The Avalon Sexual Assault Centre is speaking out, saying they're worried that the Nova Scotia justice system is endangering public safety by releasing alleged sexual offenders into the community.

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Avalon Sexual Assault Centre Executive Director Irene Smith is questioning the justice system's decision to release Leblanc. (Bob Murphy/CBC)

On Wednesday, David James Leblanc, 47, was charged with sexual assault and forcible confinement, nearly two years after he was charged with other sex charges.

Leblanc was charged with making and distributing child pornography, sexual assault and sexual interference in early 2011. The case was postponed but Leblanc was not kept in custody. He was freed on a number of strict conditions, including staying away from computers, children and the places they frequent.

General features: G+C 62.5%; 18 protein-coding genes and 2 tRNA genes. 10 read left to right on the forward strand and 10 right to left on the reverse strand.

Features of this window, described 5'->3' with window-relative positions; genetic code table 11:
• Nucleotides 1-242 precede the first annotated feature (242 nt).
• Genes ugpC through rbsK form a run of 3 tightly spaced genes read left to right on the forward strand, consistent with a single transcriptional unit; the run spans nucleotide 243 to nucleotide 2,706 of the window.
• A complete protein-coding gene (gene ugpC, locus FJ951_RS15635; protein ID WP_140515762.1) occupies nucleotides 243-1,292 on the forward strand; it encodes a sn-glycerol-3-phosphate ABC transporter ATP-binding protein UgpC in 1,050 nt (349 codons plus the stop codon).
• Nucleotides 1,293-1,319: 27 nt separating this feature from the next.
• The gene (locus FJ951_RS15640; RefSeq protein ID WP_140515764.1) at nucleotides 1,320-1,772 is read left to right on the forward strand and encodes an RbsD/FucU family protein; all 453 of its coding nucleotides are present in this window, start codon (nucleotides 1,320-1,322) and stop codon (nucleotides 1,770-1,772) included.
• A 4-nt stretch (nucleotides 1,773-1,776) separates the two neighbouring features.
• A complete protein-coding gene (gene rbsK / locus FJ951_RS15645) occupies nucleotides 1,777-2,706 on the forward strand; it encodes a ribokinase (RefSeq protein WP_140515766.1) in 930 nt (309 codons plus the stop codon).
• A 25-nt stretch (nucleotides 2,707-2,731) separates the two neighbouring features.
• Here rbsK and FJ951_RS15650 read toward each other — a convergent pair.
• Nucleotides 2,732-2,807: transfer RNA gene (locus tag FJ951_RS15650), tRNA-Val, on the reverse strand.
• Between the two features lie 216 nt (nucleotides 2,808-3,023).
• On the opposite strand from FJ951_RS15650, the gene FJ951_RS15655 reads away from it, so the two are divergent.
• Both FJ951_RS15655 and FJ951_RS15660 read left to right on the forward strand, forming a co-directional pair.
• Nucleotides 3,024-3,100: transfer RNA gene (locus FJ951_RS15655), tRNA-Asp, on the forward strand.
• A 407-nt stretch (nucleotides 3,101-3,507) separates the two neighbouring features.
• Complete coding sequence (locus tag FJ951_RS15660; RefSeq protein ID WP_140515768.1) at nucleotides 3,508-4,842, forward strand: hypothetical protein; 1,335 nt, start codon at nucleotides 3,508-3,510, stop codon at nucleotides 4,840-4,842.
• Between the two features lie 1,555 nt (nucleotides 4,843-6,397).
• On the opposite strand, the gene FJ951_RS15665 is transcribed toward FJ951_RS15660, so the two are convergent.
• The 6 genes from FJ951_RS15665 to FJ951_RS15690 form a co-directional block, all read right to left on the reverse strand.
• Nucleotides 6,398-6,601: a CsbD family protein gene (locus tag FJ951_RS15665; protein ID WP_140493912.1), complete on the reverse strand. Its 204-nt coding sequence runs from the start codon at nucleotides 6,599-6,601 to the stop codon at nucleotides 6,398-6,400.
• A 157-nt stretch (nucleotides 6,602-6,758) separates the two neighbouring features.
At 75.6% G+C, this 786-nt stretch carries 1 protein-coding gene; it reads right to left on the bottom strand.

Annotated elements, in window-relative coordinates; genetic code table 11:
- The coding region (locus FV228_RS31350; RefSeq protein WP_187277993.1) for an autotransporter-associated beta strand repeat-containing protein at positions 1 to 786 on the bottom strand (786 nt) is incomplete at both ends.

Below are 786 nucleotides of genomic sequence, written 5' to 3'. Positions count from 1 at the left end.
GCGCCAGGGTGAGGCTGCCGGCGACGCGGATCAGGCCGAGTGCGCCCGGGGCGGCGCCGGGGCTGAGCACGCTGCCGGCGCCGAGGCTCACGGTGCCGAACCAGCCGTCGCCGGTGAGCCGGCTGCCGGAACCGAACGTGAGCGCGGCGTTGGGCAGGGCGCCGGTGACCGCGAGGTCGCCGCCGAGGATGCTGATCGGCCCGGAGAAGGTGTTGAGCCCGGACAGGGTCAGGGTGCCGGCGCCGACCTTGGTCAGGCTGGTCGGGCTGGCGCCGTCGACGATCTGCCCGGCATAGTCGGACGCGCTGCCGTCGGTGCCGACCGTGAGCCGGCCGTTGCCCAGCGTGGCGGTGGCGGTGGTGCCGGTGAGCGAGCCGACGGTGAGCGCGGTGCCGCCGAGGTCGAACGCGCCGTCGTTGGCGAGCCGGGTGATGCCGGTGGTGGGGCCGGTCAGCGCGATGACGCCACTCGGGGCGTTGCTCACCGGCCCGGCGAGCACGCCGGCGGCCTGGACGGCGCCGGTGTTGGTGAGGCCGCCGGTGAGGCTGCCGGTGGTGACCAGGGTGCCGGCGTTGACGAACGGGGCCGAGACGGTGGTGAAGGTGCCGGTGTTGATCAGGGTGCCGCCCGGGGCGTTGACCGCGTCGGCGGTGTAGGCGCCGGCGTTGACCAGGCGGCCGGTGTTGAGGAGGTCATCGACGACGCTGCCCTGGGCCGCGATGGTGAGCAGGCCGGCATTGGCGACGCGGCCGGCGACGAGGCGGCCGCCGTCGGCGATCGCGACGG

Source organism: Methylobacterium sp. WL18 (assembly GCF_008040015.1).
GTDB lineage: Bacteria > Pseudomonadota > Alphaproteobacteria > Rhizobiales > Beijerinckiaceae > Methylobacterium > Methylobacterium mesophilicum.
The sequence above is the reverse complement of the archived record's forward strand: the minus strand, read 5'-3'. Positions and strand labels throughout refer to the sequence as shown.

"Children are vulnerable members of society and deserve to be protected from sexual predators," said Avalon Sexual Assault Centre Executive Director Irene Smith in a press release.

"Nova Scotians should question why the justice system decided to release Leblanc."

Police have launched a massive manhunt to find Leblanc and Wayne Alan Cunningham, 31, both charged with sexual assault and forcible confinement of a youth in Upper Chelsea, N.S.

"Society expects that the courts assess whether a perpetrator will reoffend," said Smith. "By releasing Leblanc, it suggests that the courts don’t think sexualized violence is a serious issue."

In the release, the Avalon centre said they hope the alleged teen victim gets the support he needs.